Let's start with a couple of rules, one for the first character of the name and another for the rest of it:

func isValidNameStart(_ c: Character) -> Bool { c.isASCII && (c.isLetter || c == "_") }
func isValidNameContinuation(_ c: Character) -> Bool { isValidNameStart(c) || (c.isASCII && c.isNumber) }

Then let's define a parser for the first character. Use the char parser defined earlier and flatMap the result with a function that checks if the character from the char parser is valid and if so, return a Parser that returns the character, otherwise return a Parser that returns nil:

let nameStart: Parser<Character> = Parsers.char.flatMap {
    isValidNameStart($0) ? Parsers.always($0) : Parsers.failing()
}

Next define a parser for the rest of the name. Use a parser called prefix that eats up 0–n first characters that satisfy a test:

let nameContinuation: Parser<Substring> = Parsers.prefix(while: isValidNameContinuation)

Then declare combinations: a namePart is nameStart followed by nameContinuation, a dottedNamePart is a period followed by a namePart, a nameTail is zero or more dottedNameParts, and a complete name is a namePart followed by a nameTail.

let namePart: Parser<String> = zip(nameStart, nameContinuation).map { "\($0)\($1)" }
let dottedNamePart: Parser<String> = zip(Parsers.literal("."), namePart).map { $1 }
let nameTail: Parser<[String]> = Parsers.zeroOrMore(dottedNamePart, separatedBy: Parsers.always(()))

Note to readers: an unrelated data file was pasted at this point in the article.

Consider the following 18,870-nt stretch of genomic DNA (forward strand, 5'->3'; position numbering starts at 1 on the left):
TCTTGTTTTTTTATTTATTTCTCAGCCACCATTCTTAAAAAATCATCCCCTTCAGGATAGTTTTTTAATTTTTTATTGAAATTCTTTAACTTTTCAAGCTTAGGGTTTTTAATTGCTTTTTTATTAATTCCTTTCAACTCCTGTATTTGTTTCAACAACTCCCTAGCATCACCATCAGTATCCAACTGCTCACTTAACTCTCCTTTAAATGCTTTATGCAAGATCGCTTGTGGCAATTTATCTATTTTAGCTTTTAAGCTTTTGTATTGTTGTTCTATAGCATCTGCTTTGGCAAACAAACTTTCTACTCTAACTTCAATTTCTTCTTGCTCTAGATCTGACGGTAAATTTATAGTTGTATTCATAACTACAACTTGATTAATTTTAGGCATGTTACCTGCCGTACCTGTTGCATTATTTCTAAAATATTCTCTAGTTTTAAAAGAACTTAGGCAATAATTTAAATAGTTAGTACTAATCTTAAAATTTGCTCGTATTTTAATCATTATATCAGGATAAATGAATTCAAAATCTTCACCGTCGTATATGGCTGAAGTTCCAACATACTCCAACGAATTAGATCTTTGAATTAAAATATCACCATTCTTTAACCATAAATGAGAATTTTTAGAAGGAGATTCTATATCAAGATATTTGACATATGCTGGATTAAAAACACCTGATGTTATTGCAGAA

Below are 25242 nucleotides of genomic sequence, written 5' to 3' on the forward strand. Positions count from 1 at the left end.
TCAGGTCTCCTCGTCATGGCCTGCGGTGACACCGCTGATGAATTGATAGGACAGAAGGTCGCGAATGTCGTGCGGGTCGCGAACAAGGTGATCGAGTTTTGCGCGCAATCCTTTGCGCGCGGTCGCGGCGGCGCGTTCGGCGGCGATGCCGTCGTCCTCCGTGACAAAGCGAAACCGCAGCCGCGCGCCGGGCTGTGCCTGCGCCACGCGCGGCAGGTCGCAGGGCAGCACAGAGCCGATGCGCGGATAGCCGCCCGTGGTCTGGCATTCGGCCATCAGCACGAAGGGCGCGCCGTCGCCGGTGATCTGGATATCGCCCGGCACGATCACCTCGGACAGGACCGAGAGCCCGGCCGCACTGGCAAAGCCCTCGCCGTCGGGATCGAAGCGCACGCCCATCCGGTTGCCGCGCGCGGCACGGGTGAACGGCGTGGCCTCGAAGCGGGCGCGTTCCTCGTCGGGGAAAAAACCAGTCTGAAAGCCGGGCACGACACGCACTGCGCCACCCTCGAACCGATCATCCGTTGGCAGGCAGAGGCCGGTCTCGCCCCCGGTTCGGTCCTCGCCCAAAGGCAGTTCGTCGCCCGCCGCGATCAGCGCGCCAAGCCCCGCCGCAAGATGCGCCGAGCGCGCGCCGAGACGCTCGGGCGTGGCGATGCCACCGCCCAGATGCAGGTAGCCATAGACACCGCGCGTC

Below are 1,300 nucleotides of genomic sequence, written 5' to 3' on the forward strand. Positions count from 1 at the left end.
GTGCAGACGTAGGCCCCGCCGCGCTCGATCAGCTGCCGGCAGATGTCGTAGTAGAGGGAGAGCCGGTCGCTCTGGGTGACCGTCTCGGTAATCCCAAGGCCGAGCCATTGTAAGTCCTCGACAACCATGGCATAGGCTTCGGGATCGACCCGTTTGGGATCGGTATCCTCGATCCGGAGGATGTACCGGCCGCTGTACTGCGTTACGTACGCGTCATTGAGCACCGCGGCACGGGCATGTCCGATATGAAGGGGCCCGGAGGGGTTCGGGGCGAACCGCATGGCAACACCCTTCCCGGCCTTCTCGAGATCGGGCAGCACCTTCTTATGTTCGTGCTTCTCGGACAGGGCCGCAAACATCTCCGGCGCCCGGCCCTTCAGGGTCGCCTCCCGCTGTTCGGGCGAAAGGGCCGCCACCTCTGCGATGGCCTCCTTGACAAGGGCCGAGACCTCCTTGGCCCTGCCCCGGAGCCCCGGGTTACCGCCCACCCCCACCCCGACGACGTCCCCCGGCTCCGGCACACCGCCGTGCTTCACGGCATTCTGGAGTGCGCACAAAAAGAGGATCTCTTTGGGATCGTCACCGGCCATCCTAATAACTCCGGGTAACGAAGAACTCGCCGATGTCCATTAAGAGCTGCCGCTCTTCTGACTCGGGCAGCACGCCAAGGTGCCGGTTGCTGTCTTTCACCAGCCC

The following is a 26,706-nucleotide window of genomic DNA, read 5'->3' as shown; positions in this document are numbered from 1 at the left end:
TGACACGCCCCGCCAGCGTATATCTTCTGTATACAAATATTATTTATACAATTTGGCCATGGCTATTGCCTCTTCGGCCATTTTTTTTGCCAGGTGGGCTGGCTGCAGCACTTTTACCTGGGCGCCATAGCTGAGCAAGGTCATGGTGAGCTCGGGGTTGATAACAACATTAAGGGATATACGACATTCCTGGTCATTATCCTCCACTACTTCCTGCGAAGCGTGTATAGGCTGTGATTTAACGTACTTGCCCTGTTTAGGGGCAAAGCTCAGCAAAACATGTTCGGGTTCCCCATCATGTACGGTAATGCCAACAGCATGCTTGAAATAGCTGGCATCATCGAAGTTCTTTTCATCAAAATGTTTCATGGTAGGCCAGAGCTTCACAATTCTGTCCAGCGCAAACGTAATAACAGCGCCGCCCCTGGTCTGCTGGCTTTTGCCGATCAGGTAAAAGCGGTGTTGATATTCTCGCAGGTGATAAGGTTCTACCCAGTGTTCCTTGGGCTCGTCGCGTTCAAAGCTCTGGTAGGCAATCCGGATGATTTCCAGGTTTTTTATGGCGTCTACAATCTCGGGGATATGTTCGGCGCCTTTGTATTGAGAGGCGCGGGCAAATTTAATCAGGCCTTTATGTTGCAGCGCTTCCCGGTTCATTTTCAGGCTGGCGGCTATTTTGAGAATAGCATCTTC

let namePartsParser: Parser<[String]> = zip(namePart, nameTail)
    .map { [$0] + $1 }

Then just declare all the things we support and join them up with a couple of other combinators left as an excercise to the reader, oneOf and zeroOrMore.

let numberParser: Parser<ExpressionToken> = Parsers.double.map(ExpressionToken.number)
let additionParser: Parser<ExpressionToken> = Parsers.literal("+").map { ExpressionToken.addition }
let subtractionParser: Parser<ExpressionToken> = Parsers.literal("-").map { ExpressionToken.subtraction }
let multiplicationParser: Parser<ExpressionToken> = Parsers.literal("*").map { ExpressionToken.multiplication }
let divisionParser: Parser<ExpressionToken> = Parsers.literal("/").map { ExpressionToken.division }
let openParenParser: Parser<ExpressionToken> = Parsers.literal("(").map { ExpressionToken.openParen }
let closeParenParser: Parser<ExpressionToken> = Parsers.literal(")").map { ExpressionToken.closeParen }
let spaceParser: Parser<ExpressionToken> = Parsers.oneOrMoreSpaces.map { ExpressionToken.space }

let nameParser = namePartsParser.map(ExpressionToken.name)

let tokenParser = Parsers.oneOf([
    numberParser,
    additionParser,
    subtractionParser,
    multiplicationParser,
    divisionParser,
    openParenParser,
    closeParenParser,
    nameParser,
    spaceParser,
])

let tokensParser = Parsers.zeroOrMore(tokenParser, separatedBy: Parsers.always(()))

tokensParser is the final product. Run it on an expression and you'll get the a list of tokens out, like this:

[
    name(["a", "field1"]), 
    space, 
    addition, 
    space, 
    openParen, 
    name(["a", "field2"]), 
    space, 
    subtraction, 
    space, 
    name(["b", "field1"]), 
    closeParen, 
    space, 
    multiplication, 
    space, 
    number(2.0)
]

All right, we're getting somewhere with this. Next up: how to mangle that list into a shape that when evaluated gives us expected results? We'll look into that it part 2.

© Juri Pakaste 2021